there is something enormously satisfactory about a weasel. It has the perfection, grace, and efficiency of a well-designed tool in the hands of an expert. Just as people love to watch and applaud a craftsman or artist at work or a display of the skills of any top sportsman, so have we, for years, loved to study and applaud the lives of weasels. They are among the purest of carnivores, perfectly adapted in every feature of their bodies and behavior to live exclusively as hunters. These adaptations add up to a design for an effective mouse-harvesting machine that humans can only envy.
In Europe, North America, and especially New Zealand, farmers and foresters have even tried to make use of the powers of weasels for their own ends, particularly to control various "pest" species such as voles (small mouse-like rodents with short tails and small eyes and ears) and rabbits. But the philosophies of weasels and of people toward such situations are quite different: What for us is a problem, requiring elimination, is for weasels an opportunity, to be exploited. That is why biological control by weasels seldom works (Chapters 12, 13). One of the characteristics of a perfect tool is that it cannot be made to do a job other than the one for which it was designed.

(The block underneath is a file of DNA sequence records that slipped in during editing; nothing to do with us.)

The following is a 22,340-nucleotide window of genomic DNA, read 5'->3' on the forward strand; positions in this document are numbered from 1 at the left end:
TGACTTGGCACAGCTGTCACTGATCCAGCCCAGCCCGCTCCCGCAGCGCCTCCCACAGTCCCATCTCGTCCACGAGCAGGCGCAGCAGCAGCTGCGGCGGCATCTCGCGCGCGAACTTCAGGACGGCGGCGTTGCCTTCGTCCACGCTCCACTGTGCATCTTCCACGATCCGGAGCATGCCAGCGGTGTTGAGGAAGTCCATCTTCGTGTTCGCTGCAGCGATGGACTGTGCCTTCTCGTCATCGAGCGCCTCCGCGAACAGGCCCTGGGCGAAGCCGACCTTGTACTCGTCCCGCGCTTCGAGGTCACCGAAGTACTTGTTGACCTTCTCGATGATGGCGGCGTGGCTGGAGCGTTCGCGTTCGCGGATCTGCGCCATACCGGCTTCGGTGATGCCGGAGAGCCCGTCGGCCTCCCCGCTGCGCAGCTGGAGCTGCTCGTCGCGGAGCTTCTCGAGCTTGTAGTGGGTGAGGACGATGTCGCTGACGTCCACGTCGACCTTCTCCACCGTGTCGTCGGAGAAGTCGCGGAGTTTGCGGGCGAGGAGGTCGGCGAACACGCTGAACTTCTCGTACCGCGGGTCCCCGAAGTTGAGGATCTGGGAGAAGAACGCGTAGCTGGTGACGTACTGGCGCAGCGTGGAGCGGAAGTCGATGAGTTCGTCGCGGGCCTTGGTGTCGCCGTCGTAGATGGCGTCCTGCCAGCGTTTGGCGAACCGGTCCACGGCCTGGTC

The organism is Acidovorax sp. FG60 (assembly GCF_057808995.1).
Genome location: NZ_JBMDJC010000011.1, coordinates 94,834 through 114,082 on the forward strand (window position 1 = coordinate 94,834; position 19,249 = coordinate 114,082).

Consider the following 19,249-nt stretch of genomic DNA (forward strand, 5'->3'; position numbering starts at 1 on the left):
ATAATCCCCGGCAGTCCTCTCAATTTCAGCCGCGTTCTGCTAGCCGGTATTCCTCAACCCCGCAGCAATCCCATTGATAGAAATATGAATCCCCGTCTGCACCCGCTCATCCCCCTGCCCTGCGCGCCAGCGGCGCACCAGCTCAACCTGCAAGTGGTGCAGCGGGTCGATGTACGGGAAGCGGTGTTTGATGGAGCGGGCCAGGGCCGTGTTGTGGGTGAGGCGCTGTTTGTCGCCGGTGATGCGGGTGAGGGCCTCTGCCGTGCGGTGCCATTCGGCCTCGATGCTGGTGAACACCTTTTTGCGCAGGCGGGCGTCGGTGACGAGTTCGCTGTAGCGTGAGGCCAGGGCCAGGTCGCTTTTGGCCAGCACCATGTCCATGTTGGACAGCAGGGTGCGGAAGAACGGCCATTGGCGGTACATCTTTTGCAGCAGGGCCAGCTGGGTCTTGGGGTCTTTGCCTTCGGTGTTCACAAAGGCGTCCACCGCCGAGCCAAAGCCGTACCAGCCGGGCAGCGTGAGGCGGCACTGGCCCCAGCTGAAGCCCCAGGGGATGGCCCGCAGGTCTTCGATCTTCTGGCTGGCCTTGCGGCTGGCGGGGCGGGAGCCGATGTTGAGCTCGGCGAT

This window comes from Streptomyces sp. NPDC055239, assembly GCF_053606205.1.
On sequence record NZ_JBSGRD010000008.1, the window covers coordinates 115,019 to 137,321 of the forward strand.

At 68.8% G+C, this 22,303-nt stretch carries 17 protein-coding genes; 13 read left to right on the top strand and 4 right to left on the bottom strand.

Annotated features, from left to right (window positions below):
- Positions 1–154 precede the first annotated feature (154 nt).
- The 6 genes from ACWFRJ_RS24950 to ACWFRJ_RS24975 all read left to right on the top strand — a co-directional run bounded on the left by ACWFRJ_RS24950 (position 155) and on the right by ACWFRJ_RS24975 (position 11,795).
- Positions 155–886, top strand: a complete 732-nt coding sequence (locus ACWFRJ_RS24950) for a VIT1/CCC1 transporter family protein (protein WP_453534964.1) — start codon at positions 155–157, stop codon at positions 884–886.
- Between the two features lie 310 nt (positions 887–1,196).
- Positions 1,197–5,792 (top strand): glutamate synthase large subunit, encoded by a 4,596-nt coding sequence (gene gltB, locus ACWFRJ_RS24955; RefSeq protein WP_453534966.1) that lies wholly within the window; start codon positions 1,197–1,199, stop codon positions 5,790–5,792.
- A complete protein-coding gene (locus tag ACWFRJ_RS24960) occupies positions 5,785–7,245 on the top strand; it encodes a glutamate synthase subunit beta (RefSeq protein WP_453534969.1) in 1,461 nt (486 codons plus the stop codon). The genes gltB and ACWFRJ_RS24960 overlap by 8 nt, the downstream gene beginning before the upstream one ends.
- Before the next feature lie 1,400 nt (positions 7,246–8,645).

All weasels have the sinuous physique common to the Mustelidae, the family of carnivores of which they are the smallest members. They have long, slender bodies, long necks, and short legs; their heads are rather flattish and smoothly pointed, exactly suitable instruments for poking into every possible small hole. Indeed, their Latin name is said to be derived from their small stature and long, pointed shape; Mustela means a "mus" (mouse) as long as a "telum" (spear). They have no apparent shoulders or hips, so the general impression is of a slim, furry tube ending in an excitable, bottlebrush tail. They have large rounded ears lying almost flat among the fur; bright, beady, black eyes; and very long, sensitive whiskers on their faces, and, like cats, short ones on their elbows. Their paws are furred between the pads (five on each foot); the claws are sharp, and not retractable. They swim well, climb trees easily, and run like small bolts of brown lightning.
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